New Year's Eve party goers have been warned to watch out for counterfeit alcohol laced with chemicals, which can cause serious illness and even death. The Local Government Association (LGA) says that thousands of litres of fake booze have been confiscated nationwide.

Tests carried out upon on one seized batch of illicit vodka found dangerous quantities of cleaning products and paint solvent. Drinking the vodka could have caused vomiting, permanent blindness and liver problems.

The LGA says to be on the lookout for unfamiliar brand names with badly applied labels which contain spelling mistakes. Another warning sign is unusually low prices that seem too good to be true.

Simon Blackburn, the chairman of the LGA's safer and stronger communities board, said: "New Year's Eve is the biggest drinking night of the year but people need to avoid suspiciously cheap, fake alcohol at all costs because it could seriously harm your health, and even kill you.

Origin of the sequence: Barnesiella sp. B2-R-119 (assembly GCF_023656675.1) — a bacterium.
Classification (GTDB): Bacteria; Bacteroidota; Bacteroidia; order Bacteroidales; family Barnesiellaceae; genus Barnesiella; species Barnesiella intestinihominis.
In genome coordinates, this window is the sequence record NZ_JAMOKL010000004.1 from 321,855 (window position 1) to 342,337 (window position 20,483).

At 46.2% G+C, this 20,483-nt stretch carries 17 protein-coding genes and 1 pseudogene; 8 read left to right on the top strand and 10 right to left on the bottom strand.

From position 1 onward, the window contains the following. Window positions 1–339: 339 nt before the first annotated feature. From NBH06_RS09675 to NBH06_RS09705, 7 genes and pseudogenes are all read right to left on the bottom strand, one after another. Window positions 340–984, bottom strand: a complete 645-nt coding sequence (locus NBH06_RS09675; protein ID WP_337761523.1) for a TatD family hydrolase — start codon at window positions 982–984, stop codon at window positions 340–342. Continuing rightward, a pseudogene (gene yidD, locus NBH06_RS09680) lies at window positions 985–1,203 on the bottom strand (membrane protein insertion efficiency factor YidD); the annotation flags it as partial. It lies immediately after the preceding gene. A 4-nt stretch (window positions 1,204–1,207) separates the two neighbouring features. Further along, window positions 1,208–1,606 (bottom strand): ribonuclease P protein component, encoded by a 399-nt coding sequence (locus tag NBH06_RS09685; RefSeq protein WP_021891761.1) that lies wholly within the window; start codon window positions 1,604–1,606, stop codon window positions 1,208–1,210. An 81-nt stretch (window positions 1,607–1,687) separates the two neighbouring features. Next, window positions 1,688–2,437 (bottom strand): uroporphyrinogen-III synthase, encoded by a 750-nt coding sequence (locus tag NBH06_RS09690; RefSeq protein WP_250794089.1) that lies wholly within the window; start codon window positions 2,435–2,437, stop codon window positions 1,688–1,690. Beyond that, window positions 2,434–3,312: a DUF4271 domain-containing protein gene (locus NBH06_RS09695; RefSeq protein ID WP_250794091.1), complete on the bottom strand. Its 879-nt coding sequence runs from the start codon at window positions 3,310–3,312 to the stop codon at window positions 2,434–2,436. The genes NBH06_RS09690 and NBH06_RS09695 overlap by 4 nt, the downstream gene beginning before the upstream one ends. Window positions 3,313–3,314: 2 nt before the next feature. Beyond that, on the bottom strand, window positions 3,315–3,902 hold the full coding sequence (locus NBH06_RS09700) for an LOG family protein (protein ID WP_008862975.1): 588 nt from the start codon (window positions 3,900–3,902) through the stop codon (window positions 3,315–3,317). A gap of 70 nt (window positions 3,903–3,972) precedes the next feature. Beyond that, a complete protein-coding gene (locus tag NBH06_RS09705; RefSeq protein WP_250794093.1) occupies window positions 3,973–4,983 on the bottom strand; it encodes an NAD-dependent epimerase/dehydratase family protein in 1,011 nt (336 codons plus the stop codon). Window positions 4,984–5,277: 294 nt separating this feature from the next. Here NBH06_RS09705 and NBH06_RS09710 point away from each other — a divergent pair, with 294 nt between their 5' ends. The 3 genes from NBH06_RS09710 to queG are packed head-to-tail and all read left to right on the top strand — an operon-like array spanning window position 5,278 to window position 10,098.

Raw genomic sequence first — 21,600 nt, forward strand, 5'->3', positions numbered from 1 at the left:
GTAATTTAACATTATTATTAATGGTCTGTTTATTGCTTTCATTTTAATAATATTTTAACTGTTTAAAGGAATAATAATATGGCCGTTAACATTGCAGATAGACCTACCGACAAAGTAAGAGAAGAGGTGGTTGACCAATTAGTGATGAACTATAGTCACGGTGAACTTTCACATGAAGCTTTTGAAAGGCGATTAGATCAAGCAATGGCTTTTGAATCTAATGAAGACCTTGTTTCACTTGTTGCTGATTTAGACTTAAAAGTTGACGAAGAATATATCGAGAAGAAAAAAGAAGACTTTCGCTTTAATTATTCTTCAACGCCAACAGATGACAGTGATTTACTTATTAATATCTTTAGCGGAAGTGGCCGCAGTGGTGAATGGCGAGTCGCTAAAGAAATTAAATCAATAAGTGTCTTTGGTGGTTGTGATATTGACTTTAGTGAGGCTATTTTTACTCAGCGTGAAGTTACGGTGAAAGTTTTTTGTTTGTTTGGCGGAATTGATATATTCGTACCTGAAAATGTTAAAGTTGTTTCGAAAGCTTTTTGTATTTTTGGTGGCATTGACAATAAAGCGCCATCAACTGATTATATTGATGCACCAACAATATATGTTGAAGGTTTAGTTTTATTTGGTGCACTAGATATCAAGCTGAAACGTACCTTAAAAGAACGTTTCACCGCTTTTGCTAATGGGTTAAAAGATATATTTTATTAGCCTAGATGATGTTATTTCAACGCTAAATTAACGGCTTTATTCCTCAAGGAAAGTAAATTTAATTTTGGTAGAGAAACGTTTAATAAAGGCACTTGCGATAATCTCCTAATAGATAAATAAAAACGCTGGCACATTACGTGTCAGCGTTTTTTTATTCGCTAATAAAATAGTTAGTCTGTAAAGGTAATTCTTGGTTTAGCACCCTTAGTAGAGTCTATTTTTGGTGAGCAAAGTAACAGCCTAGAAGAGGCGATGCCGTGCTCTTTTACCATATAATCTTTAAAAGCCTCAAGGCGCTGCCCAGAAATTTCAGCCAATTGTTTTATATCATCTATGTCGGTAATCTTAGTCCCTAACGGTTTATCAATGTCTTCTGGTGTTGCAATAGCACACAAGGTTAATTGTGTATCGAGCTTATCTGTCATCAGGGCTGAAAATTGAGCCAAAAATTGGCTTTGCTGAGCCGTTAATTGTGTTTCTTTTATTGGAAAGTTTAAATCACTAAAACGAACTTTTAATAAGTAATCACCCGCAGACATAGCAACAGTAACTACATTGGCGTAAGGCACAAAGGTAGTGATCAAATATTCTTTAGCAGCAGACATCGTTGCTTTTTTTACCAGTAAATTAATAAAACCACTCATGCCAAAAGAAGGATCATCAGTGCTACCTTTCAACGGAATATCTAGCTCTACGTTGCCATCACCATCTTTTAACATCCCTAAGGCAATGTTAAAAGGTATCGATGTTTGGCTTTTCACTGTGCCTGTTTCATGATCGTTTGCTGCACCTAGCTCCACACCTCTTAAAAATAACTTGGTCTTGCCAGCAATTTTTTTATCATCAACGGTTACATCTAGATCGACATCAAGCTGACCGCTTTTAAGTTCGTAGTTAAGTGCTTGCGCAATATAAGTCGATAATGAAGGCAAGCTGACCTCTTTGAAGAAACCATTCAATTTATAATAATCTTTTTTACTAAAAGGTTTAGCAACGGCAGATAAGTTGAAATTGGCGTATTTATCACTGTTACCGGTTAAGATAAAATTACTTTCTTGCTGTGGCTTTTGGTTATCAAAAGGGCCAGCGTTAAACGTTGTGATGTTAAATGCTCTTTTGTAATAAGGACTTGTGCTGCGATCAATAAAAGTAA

"Counterfeit alcohol also harms legitimate traders and threatens livelihoods, with the black market trade helping to fund organised criminal gangs. Rogue sellers should think twice about stocking these dangerous drinks as we will always seek to prosecute irresponsible traders."

The LGA urges anyone who believes they may have consumed fake alcohol to seek medical advice and report the incident to their local environmental health officer. Mr Blackburn's warning appears to be becoming an annual event. He made a similar announcement last year and also in 2014.

Nevertheless, the authorities have been active recently in seizing counterfeit alcohol. In Cheshire, a taxi driver was prosecuted after being caught with 26 litres of fake vodka unfit for human consumption and 108 bottles of illicit wine. The alcohol was discovered in his vehicle and also in a storage unit.

Trading standards officers in Crewe confiscated 800 bottles of vodka suspected to be counterfeit. In Staffordshire, fake bottles of Glen's Vodka were taken off the shelves at an off-licence. And in Lincolnshire officers confiscated 3,570 litres of counterfeit beers, wines and spirits – most of which were fake – from 20 premises, following an investigation by police, trading standards offices and HM Revenue & Customs.